compassion

Radical Acceptance by Tara Brach

Some years ago, I found myself at an unbearable crossroads: my family was struggling with the imminent death of a dear loved one and I was incapable of showing any sign of support or empathy. I refused to show any interest in my step-father’s illness and suffering, and I assumed my mother and my sister to be unreasonable in their struggles. I judged them, sometimes openly. I felt detached, and I liked to think it was a proof of my resilience. Truth is, I was hiding from the reality. I was blocking my feelings for fear of being overwhelmed. And it made me all the more judgmental towards others who were suffering.

It was during that same time that I started studying meditation, which I thought would lead me further into being detached and unreachable. I was seeking protection, yet what I discovered was the opposite. When my cold-heartedness was confronted in meditation, my teacher suggested I read Radical Acceptance by psychologist and meditation teacher Tara Brach. To this day, I credit this great work for giving me myself back and for setting me on a path of love and care in my relationships.

What I discovered was that freedom can only happen if you surrender to your truth, if you recognize your suffering and grant yourself compassion. In this wonderfully written book, Tara Brach explains that we suffer from our own perceived inadequacy or unworthiness, which we then migrate to our feelings towards others. She offers Radical Acceptance as an alternative, which conjugates two wings: clear recognition or mindfulness and compassionate presence. Mindfulness requires that you stay present and recognize whatever is unfolding as it truly is. This is easier said than done especially if, like me, you prefer to think yourself in such-and-such a way rather than feel yourself as you are. And that’s when compassion is essential, essential to healing and genuine relationships.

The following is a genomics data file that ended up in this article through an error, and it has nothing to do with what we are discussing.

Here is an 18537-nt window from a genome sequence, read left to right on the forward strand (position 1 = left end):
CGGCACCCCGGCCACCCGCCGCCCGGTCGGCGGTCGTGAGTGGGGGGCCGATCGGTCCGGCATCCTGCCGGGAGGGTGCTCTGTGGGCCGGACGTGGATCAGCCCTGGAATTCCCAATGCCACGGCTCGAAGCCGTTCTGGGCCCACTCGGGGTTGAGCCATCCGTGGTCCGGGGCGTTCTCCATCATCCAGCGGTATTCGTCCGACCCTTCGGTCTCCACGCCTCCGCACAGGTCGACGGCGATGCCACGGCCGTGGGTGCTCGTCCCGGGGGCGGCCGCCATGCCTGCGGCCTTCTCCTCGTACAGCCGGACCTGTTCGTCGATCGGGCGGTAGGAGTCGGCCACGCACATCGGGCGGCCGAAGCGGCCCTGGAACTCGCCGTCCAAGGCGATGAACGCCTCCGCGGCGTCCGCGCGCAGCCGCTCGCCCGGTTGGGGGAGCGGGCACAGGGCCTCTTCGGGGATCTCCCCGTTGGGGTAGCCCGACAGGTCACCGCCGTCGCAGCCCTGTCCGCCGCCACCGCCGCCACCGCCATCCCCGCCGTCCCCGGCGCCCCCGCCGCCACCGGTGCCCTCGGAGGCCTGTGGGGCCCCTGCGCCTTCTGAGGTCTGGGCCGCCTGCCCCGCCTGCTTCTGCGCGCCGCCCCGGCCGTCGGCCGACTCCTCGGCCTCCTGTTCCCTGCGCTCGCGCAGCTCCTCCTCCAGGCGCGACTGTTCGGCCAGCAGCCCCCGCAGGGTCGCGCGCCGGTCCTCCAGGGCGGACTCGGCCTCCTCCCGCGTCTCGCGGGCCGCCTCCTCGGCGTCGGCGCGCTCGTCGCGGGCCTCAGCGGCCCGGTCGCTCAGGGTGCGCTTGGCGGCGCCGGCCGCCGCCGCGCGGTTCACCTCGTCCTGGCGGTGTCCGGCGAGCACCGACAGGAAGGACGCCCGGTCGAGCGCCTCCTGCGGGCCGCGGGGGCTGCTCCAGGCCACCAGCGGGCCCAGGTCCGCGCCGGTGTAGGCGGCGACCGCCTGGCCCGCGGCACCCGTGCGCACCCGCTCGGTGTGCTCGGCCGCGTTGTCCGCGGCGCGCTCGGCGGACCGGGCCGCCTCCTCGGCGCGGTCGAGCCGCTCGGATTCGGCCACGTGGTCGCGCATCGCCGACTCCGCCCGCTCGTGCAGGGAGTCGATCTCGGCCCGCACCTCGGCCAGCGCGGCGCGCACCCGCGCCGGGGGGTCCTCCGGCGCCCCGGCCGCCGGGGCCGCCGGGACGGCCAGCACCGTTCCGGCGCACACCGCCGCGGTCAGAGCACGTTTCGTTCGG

Compassion is our capacity to relate in a tender and sympathetic way to what we perceive. Instead of resisting our feelings of fear or grief, we embrace our pain with the kindness of a mother holding her child. Rather than judging or indulging our desire for attention or chocolate or sex, we regard our grasping with gentleness and care. Compassion honors our experience; it allows us to be intimate with the life of this moment as it is. Compassion makes our acceptance wholehearted and complete.
— Tara Brach

In Radical Acceptance, compassion is first and foremost a form of self-kindness, which in turn allows us to be genuinely caring and compassionate towards others. In this book, you will find insightful approaches to compassion and self-acceptance, which are supported by authentic examples and simple meditations anyone can practice at home.